A recent documentary by W5, a Canadian documentary and
investigative media program, reported that Steve de Jaray, a
Canadian businessman from Vancouver, was paid millions of dollars
by the Canadian government in a confidential settlement –
purportedly the second highest in Canadian history – after
the Canada Border Services Agency ("CBSA") charged him,
his daughter, and his company Apex-Micro Electronics with exporting
military technology to China in alleged breach of export controls
only to stay the charges one year later.
In December of 2008, the CBSA seized a Hong Kong-bound shipment
of computer chips and circuit boards at Vancouver International
Airport on the grounds the items were military technology
prohibited from export without an appropriate permit. The shipment
in question was an order for a subsidiary of Apex-Micro Electronics
called Caliber Solutions for electronics used to tune motorcycle
fuel injectors. The parts were being shipped to Kowloon, Hong Kong
for assembly and after which they were to be returned to North
America. W5 reported that the Department of Foreign Affairs and
International Trade (DFAIT) concluded the computer chips were
military standard related to U.S. Strategic Bombers.
On April 29, 2010, Mr. de Jaray, his daughter (who managed the
American operation of the business) and the company were charged
with two counts of exporting goods in breach of the Customs Act and
the Export and Import Permits Act and "Export Control
List" thereunder. This was preceded on February 13, 2009 by a
CBSA SWAT team raiding the Apex-Micro Electronic's factory and
de Jaray's personal residence.
The Export and Import Permit Act allows the Minister of
International Trade to issue an export permit to authorize the
export of items specified on an "Export Control List" or
items to a country specified on an "Area Control List."
Without an export permit, items listed on the "Export Control
List" are prohibited exports, and the export of any item to a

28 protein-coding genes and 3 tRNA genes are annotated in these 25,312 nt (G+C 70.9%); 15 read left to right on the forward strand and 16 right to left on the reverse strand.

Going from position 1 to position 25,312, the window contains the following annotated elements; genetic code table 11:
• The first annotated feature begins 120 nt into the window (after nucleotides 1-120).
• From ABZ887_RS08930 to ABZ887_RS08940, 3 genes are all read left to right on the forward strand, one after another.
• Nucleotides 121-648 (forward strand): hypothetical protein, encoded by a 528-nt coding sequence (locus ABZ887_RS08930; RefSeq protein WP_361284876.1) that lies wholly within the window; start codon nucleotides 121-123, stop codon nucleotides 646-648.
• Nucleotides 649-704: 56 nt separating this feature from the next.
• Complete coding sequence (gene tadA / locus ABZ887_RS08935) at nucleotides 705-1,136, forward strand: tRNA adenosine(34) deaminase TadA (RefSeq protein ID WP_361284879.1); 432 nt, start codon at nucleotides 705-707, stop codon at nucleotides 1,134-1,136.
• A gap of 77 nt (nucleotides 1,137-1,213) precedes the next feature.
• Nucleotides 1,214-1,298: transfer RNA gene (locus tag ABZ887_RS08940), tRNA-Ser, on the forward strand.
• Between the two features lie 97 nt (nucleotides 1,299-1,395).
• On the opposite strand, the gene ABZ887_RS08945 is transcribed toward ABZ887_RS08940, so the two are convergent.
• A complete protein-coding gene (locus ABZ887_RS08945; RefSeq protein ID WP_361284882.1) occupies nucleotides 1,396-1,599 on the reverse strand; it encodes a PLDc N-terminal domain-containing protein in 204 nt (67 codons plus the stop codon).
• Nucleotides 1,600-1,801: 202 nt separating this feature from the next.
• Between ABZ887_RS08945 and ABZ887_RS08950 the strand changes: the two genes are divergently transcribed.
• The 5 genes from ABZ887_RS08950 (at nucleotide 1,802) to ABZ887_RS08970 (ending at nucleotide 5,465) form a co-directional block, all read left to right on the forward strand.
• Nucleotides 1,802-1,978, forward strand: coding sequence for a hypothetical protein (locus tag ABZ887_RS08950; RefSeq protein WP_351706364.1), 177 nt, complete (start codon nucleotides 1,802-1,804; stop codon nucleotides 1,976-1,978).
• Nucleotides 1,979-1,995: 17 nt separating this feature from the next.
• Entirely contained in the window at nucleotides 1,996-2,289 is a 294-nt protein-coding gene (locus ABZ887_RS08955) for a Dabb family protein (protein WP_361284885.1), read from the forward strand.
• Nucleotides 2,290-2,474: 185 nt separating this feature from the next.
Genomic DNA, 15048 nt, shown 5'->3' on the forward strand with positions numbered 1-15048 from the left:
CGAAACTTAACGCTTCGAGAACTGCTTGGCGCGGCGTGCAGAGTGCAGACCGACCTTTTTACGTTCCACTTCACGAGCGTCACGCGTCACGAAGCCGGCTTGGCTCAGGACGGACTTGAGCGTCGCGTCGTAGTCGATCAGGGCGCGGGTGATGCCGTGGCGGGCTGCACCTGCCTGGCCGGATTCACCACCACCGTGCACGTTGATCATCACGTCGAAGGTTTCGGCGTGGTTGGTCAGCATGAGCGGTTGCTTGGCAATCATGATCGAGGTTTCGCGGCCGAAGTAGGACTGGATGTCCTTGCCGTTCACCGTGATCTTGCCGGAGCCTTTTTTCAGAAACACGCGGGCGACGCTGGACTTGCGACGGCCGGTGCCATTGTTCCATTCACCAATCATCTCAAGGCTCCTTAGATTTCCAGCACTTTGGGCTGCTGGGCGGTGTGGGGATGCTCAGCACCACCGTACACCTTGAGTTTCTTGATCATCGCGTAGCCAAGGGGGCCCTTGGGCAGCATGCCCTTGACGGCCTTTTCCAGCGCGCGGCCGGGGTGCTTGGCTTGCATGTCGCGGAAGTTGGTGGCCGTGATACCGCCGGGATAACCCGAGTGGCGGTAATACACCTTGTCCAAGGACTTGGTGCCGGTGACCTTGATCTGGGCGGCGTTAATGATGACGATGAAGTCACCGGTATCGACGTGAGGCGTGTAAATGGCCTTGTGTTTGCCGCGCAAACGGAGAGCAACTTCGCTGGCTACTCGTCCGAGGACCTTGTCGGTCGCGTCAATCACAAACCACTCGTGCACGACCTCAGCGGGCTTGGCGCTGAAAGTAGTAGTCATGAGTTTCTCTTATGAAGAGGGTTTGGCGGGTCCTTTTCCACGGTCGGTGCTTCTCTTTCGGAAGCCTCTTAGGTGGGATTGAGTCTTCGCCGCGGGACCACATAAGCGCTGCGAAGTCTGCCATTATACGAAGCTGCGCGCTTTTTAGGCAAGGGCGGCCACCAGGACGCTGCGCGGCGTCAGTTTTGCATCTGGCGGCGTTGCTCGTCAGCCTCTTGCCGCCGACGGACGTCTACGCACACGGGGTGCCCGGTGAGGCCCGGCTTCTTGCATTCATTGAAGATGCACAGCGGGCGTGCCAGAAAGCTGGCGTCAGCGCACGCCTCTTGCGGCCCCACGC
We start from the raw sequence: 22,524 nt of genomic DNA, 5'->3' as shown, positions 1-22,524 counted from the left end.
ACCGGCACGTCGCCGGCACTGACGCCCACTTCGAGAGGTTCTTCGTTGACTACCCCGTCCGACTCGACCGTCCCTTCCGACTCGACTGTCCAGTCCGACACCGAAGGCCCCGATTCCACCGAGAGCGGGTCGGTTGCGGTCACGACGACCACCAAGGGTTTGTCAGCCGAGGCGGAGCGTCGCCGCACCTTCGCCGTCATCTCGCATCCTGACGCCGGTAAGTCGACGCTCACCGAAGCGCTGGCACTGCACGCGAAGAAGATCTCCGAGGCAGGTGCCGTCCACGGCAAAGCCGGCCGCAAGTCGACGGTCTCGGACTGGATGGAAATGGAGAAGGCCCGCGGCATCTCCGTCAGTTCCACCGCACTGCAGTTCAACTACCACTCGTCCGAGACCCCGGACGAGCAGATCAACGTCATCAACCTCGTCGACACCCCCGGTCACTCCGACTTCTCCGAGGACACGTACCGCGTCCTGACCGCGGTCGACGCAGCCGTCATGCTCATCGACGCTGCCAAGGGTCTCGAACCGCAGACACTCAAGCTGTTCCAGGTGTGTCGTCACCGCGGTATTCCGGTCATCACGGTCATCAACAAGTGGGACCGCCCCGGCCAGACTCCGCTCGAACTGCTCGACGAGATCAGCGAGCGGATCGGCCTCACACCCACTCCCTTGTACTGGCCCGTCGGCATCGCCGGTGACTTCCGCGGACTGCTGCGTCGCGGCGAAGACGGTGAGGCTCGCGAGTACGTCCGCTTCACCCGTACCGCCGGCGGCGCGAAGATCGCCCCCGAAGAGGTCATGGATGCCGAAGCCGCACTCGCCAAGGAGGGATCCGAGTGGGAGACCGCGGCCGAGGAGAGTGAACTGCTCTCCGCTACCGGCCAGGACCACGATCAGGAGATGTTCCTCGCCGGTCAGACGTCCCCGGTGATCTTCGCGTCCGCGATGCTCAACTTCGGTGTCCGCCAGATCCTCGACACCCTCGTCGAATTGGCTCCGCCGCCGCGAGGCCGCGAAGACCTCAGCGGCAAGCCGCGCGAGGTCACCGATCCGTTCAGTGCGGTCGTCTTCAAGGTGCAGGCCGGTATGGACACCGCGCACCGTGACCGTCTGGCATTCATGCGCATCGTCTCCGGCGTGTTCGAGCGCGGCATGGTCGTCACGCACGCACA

country on the "Area Control List" is prohibited. Many of
the goods and technology listed in the "Export Control
List" are military products and technologies. For this reason,
there is no surprise that such items cannot be exported without an
export permit. That said, other goods and technologies that have a
variety of lawful commercial applications are also subject to
export controls. Prosecutions of export violations can result in
fines (there is no cap on the amount), imprisonment for up to ten
years, or both. Moreover, directors and officers of corporations
who do as little as "acquiesce" to the commission of the
offence are personally exposed to conviction and punishment
regardless of whether the corporation has been prosecuted or
In his interview with W5, Mr. de Jaray asserted that the charges
and ensuing negative publicity surrounding the charges caused him
to lose his business, home, business network and friends. The
charges, Mr. de Jaray reported to W5, "effectively
branded" him "an arms dealer and an international
terrorist." Mr. de Jaray and his lawyers could not understand
why he had been targeted given that the components he was shipping
were openly available on the Internet and could be purchased
anywhere, including China. Mr. de Jaray hired two former DFAIT
employees as experts. One had assisted in drafting the "Export
Controls List" and the other had conducted numerous alleged
export violation investigations. Both concluded the goods in
question were not controlled goods. The charges were stayed shortly
after their expert report was delivered.
Mr. de Jaray went on to sue the Canadian Government. W5 has
reported that, the settlement, reached in 2013, is confidential,
but reportedly is the second highest paid in Canada's history.
There is no way to confirm the accuracy of this report. The highest
is $15 M.
This highlights the importance for Canadian businesses to ensure
compliance with Canada's export control regime. It also
demonstrates the importance of retaining experts when
export-related investigations by CBSA or RCMP are commenced.
While that agreement mandated export measures on Canadian softwood lumber exports destined for the United States, it also protected those lumber exports from the potential imposition of onerous import measures by the U.S.
On September 29, 2016, the Supreme Court of Canada issued its first tariff classification decision since Canada signed the International Convention on the Harmonized Commodity Description and Coding System in 1998.
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